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  International HIV and Hepatitis Drug Resistance Workshop
June 8-12, 2010,
Dubrovnik Croatia
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HIV CSF/Plasma Ratio and Genetic Distance in People With Neurologic Disorders
  International HIV and Hepatitis Drug Resistance Workshop, June 8-12, 2010, Dubrovnik, Croatia
Mark Mascolini
A high cerebrospinal fluid (CSF)/plasma viral load ratio correlated with HIV encephalitis in a 71-person French study [1]. The investigators believe their findings mean CSF/plasma ratio predicts encephalitis better than CSF load alone. They also found a lower genetic distance between CSF and plasma virus in people with a plasma load above 40 copies than in those with a lower load.
Neurologic disorders remain doggedly prevalent in people treated with current antiretroviral regimens, and progress in demonstrating the value of central nervous system (CNS)-penetrating regimens has been slow. To complicate things, the relation between HIV in the peripheral circulation and in CSF remains imperfectly understood despite much research.
To address these issues, Cathia Soulie (Pierre and Marie Curie University) and colleagues at other centers in Paris analyzed blood and CSF samples collected from 71 HIV-infected people with neurologic disorders. They diagnosed HIV-associated encephalitis (1) clinically by evaluating behavioral problems and psychomotor slowing and by eliminating other possible diagnoses, (2) by CSF analysis of pleocytosis, elevated protein, and detectable HIV, and (3) by computed tomography and/or magnetic resonance imaging.
Soulie and collaborators analyzed paired CSF and plasma or cellular DNA samples for HIV load and genotypic resistance. When the plasma load lay below 40 copies, genotyping for resistance focused on proviral DNA. The investigators used the French (ANRS) resistance tool to interpret genotypic findings. They figured genetic distance between CSF and plasma virus by the Kimura model [2,3], and they calculated antiretroviral penetration of CSF by the CNS Penetration Effectiveness (CPE) score [4].
Of the 71 patients with neurologic disorders, 39 had HIV encephalitis, 5 meningitis, 5 neurosyphilis, 5 cerebral toxoplasmosis, 4 progressive multifocal leukoencephalopathy, 2 cryptococcosis, 2 cytomegalovirus encephalitis, 2 lymphocytic meningitis, 2 varicella zoster encephalitis, 1 lymphoma, 1 psychiatric disorder, 1 peripheral neuropathy, 1 hydrocephalus, and 1 Guillaine-Barre syndrome.
Forty-three study participants (61%) were men, age ranged from 24 to 72 years (median 43), CD4 count ranged from 3 to 2369 (median 268), and lowest-ever CD4 count ranged from 1 to 656 (median 92). Median plasma load stood at 3.2 log (about 1600 copies) and median CSF load at 3.8 log (about 6300 copies). CPE scores of antiretrovirals being taken ranged from 3 to 14 (median 7). When the investigators took into account the genotypic sensitivity scores of antiretrovirals in CSF, CPE scores ranged from 0 to 10 (median 3).
Median CSF HIV load measured 3.3 log (about 2000 copies) in people with encephalitis and 4.2 log (about 16,000 copies) in people without encephalitis, a negative correlation verging on statistical significance (P = 0.054). However, the CSF/plasma viral load ratio was significantly higher for people with HIV encephalitis than for those without encephalitis (11.1 versus 0.7, P = 0.0006). Because of the strong positive correlation between CSF/plasma ratio and encephalitis, Soulie and colleagues proposed that the ratio predicts encephalitis better than CSF load alone. The researchers also suggested that the higher CSF/plasma ratio in people with encephalitis points to ongoing replication of virus in the CSF compartment.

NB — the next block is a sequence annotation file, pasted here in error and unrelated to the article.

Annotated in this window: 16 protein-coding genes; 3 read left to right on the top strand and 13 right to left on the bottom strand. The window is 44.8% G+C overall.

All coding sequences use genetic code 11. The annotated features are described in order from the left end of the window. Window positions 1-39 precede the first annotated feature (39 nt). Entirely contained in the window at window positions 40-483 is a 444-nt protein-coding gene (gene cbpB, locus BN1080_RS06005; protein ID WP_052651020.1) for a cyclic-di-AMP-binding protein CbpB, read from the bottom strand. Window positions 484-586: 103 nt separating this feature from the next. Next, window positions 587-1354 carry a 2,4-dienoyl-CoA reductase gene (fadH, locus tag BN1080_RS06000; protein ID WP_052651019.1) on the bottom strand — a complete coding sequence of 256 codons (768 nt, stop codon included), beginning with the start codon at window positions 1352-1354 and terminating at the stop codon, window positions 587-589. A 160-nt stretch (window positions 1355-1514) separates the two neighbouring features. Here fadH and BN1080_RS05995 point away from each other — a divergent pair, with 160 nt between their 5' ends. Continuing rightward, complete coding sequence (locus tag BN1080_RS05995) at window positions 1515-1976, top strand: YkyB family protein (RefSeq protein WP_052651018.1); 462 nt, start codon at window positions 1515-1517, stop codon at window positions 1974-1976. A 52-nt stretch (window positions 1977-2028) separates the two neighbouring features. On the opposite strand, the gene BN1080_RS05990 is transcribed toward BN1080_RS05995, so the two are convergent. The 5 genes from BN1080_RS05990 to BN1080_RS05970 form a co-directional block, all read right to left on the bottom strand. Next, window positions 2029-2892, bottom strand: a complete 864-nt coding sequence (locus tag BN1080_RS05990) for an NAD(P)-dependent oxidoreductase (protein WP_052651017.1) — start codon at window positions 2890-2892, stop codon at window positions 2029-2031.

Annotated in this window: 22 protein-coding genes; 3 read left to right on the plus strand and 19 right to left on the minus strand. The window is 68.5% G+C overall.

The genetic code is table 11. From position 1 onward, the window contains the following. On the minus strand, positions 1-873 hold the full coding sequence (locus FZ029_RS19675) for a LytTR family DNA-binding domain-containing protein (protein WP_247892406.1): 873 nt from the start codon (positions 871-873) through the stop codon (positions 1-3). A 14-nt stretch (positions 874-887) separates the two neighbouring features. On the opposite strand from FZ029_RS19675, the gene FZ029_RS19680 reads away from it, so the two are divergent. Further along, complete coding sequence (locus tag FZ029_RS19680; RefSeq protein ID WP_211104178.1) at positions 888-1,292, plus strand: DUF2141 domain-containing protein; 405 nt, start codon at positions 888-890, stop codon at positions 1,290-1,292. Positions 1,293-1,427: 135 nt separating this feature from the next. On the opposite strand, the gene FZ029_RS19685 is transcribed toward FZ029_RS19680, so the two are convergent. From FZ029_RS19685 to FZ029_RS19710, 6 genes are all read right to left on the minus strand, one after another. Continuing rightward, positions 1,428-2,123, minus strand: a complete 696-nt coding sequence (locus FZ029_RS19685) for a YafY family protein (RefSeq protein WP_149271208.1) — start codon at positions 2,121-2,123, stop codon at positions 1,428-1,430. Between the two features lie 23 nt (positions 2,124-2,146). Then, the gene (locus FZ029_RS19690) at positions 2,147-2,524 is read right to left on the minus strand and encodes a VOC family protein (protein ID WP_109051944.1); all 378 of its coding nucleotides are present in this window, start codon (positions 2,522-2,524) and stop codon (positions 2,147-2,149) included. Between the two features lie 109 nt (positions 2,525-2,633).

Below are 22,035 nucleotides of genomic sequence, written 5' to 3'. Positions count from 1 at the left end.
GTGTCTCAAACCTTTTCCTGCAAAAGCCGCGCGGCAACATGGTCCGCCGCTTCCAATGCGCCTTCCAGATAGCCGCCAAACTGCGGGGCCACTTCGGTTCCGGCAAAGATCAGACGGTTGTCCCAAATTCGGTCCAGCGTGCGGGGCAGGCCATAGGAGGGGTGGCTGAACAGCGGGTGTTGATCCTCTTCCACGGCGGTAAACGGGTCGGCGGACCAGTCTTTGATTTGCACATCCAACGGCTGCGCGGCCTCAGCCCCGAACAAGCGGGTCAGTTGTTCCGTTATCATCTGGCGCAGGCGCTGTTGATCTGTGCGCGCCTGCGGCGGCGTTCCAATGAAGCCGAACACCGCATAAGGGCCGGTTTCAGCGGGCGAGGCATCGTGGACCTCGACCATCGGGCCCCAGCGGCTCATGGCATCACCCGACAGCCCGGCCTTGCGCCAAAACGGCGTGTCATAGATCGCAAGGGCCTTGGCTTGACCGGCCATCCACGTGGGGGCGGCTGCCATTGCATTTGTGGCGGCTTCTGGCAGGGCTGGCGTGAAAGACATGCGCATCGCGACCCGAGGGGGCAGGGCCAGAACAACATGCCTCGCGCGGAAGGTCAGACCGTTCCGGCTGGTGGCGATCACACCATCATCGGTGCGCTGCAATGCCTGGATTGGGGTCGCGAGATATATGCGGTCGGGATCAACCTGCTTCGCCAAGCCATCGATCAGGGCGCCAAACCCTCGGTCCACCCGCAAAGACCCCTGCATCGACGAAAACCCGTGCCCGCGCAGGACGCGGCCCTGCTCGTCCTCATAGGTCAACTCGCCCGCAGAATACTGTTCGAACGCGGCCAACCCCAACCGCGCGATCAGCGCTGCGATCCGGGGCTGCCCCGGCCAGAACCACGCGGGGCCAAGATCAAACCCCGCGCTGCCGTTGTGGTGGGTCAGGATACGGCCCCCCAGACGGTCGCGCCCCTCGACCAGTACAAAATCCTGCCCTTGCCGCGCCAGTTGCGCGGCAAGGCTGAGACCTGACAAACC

Genetic distance between virus in CSF and virus in plasma was significantly lower in people with a plasma load above 40 copies than in those with a sub-40 plasma load (median 0.006 versus 0.011, P = 0.038). CSF genetic sensitivity score and CPE score of the current regimen were not associated with genetic distance between CSF and plasma virus. But CPE score corrected for genotypic sensitivity score of the current regimen did correlate with genetic distance: This score was higher when the genetic distance was lower (P = 0.007).
The link between lower HIV diversity in plasma and CSF virus among people with a plasma load above 40 copies suggested to Soulie and colleagues "that plasma and CSF viruses were similar" in people with a detectable plasma load, so in these people CSF virus probably comes from plasma by diffusion across the blood-brain barrier. The investigators proposed that the higher plasma-versus-CSF viral diversity in people with a plasma load under 40 copies suggested ongoing replication of virus sequestered in the CSF compartment.
Finally, Soulie and colleagues suggested that the correlation between genetic distance and CPE score corrected for genotypic sensitivity score--but not between genetic distance and CPE score or genotypic sensitivity score alone--argue that the CPE score's value can be improved by factoring in the impact of resistance on antiviral potency in the CNS.
1. Soulie C, Fourati S, Lambert-Niclot S, et al. HIV genetic distance between plasma and CSF in patients with neurological disorders. International HIV and Hepatitis Drug Resistance Workshop. June 8-12, 2010. Dubrovnik, Croatia. Abstract 127.
2. Kimura M. A simple method for estimating evolutionary rates of base substitutions through comparative studies of nucleotide sequences. J Mol Evol. 1980;16:111-120.
3. Tamura K, Dudley J, Nei M, Kumar S. MEGA4: Molecular Evolutionary Genetics Analysis (MEGA) software version 4.0. Mol Biol Evol. 2007;24:1596-1599.
4. Letendre S, FitzSimons C, Ellis R, et al, and the CHARTER Group. Correlates of CSF viral loads in 1221 volunteers of the CHARTER cohort. 17th Conference on Retroviruses and Opportunistic Infections. February 16-19, 2010. San Francisco. Abstract 172.